Up to 360 post offices to close in next four years, says An Post chief
An Post chief executive says they ‘cannot guarantee to keep open every post office’
A file picture of the Post Office in Sandymount, which has since closed. Photograph: The Irish Times
Between 160 and 360 post offices will close in Ireland in the next four years, according to An Post chief executive David McRedmond.
On Friday Mr McRedmond said he believed there will be between 700 to 900 post offices in Ireland within four years compared to the current total of ,1066. He said An Post does not close post offices, as they are individual businesses run by post masters.
“We cannot guarantee to keep open every post office because those post offices are individual businesses” he told RTE’s Today with Sean O’Rourke show.
Post offices will inevitably close as populations move, he said. An Post will ensure that everyone in the country is within “a reasonable distance” of a post office, Mr McRedmond said.
“We’ve discussed this with the Department [of Communications] and the Minister and he’s on board with the strategy,”
The company will make funds available to look after post masters, added Mr McRedmond.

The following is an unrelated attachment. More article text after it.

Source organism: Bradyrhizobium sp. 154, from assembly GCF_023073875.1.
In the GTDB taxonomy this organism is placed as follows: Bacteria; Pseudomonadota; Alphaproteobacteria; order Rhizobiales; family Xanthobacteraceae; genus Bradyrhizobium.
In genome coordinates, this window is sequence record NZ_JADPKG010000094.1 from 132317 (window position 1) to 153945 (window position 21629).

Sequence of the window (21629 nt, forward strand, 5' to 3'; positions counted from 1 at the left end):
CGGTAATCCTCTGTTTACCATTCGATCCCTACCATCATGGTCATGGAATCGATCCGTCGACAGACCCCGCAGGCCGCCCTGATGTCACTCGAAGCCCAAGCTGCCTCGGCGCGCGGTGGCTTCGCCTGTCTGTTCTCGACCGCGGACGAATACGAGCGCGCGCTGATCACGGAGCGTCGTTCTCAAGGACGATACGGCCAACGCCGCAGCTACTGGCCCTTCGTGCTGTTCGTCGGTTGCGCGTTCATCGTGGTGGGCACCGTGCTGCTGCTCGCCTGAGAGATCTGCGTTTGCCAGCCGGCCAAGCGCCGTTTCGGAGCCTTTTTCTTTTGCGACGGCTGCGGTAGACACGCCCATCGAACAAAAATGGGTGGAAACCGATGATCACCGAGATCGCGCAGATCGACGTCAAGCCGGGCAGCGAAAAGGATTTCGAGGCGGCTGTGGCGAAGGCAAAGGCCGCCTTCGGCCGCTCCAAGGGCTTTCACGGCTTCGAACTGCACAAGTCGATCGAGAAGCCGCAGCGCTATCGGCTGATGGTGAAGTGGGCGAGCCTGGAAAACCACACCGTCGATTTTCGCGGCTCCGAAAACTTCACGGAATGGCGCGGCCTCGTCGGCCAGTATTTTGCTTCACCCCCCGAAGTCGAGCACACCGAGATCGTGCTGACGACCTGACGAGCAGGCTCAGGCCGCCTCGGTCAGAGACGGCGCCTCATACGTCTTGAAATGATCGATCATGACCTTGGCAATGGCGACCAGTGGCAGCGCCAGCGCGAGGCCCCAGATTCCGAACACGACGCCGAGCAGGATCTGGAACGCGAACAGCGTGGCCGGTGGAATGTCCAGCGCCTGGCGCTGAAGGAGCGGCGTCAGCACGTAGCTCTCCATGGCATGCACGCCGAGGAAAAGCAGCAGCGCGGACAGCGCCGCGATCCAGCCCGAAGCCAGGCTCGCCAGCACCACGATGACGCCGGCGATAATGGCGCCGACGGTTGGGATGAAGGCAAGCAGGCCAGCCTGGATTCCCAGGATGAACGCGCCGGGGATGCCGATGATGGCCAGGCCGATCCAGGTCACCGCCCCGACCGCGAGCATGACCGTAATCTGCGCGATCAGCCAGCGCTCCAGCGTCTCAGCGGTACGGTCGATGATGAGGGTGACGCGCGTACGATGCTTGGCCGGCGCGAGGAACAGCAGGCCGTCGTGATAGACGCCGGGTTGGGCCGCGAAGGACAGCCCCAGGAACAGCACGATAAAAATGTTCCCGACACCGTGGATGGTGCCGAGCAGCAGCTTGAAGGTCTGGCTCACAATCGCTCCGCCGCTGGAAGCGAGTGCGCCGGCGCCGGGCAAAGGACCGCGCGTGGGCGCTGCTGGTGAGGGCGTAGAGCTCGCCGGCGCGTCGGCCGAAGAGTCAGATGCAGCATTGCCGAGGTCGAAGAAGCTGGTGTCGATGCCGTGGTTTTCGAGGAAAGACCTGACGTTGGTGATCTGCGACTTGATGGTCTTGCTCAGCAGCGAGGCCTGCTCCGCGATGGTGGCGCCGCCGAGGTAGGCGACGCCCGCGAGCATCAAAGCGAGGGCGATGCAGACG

However, he warned that An Post cannot treat post offices like a theme park and keep everything like it was 100 years ago.
“Things have to change” he said. There is “a pent up demand” for exit packages for post masters and he said there could be “a significant number” who need this.
The increase in stamp prices had helped An Post revenues and this year will be better than last year, said Mr McRedmond, but the company will have to find revenues for the future years.
This will happen through an enhanced parcel service and financial services.
The Irish Postmasters Union (IPU) is scheduled to hold an emergency general meeting (EGM) with its members on Sunday October 1st, to discuss a number of issues facing the post network and negotiations with An Post.
In July the IPU national executive withdrew from discussions with An Post over a breakdown in negotiations.
The union said they took the decision to walk away from talks on the future of the post network as they felt there was no prospect for an agreement to be reached.
General secretary Ned O’Hara said the union would not be commenting on reports of proposed future closures of post offices until after the group’s meeting on Sunday.
There are several sticking points in the negotiations on the future of the post office network between An Post and the IPU.
The main issue is the scale of An Post’s plans for the size of the post network into the future, and the declining incomes of postmasters. The union has said more needs to be done to ensure the viability of the post network into the foreseeable future.
The union have refused to co-operate with the rollout of a new An Post “Smart Account” debit card, and have maintained they will only comply with the new initiative when other questions on the post network’s future are settled.